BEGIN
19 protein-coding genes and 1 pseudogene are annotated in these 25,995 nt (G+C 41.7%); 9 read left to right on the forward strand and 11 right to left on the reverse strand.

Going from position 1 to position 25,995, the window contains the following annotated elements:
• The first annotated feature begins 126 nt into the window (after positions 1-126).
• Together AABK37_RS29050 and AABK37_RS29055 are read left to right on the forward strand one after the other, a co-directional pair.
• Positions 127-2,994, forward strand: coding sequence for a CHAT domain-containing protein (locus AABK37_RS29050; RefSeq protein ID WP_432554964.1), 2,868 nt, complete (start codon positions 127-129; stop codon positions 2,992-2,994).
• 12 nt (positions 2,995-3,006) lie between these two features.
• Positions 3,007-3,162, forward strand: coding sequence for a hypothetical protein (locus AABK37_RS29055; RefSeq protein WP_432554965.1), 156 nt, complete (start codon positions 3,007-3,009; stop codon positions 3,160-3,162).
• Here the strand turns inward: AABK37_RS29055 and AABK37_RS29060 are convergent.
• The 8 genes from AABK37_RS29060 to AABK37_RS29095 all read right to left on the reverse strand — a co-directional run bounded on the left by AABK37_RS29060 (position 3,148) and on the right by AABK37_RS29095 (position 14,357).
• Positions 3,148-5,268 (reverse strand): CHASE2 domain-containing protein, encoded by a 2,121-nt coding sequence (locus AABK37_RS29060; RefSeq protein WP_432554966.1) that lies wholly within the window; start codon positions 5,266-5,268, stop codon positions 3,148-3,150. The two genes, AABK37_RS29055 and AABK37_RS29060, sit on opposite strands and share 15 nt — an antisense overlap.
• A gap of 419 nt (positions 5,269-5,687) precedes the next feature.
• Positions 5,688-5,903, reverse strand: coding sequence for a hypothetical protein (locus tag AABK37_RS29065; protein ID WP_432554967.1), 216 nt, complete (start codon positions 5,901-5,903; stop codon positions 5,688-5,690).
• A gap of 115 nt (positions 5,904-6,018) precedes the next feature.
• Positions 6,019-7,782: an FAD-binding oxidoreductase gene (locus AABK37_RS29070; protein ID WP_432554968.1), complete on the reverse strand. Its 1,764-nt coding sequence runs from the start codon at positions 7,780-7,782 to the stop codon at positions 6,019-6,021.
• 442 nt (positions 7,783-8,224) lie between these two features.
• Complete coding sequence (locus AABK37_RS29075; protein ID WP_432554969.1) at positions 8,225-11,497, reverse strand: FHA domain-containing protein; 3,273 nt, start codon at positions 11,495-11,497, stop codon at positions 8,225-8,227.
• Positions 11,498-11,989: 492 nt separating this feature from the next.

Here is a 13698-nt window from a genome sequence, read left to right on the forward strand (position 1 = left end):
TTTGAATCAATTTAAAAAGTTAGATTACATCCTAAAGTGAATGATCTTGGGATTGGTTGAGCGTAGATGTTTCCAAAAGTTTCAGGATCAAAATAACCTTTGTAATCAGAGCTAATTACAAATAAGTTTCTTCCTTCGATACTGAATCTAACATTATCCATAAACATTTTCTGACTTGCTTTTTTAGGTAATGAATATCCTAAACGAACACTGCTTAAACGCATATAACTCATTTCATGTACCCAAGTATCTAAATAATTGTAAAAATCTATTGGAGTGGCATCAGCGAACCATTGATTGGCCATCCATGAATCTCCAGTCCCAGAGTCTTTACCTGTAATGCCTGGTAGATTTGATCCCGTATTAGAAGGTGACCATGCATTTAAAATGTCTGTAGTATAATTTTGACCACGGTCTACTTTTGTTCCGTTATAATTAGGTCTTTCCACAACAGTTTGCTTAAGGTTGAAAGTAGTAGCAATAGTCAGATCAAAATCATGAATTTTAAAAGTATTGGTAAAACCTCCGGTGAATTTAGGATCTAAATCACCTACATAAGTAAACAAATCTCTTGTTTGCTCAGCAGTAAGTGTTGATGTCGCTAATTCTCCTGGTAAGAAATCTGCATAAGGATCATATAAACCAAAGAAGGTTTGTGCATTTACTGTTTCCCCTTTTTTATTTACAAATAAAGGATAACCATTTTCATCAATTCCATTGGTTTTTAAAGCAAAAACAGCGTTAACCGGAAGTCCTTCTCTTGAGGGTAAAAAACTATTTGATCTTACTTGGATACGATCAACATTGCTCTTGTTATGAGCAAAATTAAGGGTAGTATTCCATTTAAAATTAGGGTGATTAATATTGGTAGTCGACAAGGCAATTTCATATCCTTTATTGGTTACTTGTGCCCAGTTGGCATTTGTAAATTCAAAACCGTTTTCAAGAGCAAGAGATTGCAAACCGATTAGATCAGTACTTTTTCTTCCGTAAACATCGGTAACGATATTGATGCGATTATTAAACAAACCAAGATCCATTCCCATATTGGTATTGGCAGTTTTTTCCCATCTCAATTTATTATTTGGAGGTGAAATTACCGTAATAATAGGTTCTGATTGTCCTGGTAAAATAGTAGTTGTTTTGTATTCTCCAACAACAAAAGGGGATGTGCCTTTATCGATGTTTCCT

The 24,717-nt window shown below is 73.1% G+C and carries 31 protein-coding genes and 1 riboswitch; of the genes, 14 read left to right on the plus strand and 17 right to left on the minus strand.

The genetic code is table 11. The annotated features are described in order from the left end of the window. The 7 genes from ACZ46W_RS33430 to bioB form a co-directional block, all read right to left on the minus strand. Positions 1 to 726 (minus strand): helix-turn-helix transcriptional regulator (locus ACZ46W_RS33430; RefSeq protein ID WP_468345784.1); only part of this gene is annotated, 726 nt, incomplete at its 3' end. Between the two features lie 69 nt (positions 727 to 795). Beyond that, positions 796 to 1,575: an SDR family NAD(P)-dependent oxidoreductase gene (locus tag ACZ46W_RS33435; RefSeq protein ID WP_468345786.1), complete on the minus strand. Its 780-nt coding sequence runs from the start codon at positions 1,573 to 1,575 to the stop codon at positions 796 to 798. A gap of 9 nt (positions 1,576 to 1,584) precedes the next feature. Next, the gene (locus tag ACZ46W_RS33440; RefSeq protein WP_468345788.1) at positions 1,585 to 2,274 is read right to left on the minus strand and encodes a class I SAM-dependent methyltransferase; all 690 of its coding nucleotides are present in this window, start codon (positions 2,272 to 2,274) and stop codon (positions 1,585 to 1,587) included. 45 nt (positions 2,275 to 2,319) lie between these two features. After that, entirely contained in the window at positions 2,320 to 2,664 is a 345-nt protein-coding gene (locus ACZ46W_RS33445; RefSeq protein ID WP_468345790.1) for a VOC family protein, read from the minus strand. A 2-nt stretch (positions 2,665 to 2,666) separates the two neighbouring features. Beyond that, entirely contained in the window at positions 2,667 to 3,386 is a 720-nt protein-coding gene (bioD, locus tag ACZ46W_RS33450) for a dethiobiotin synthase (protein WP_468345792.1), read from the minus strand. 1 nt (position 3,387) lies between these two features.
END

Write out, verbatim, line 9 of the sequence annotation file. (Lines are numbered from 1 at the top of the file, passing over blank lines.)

• The 8 genes from AABK37_RS29060 to AABK37_RS29095 all read right to left on the reverse strand — a co-directional run bounded on the left by AABK37_RS29060 (position 3,148) and on the right by AABK37_RS29095 (position 14,357).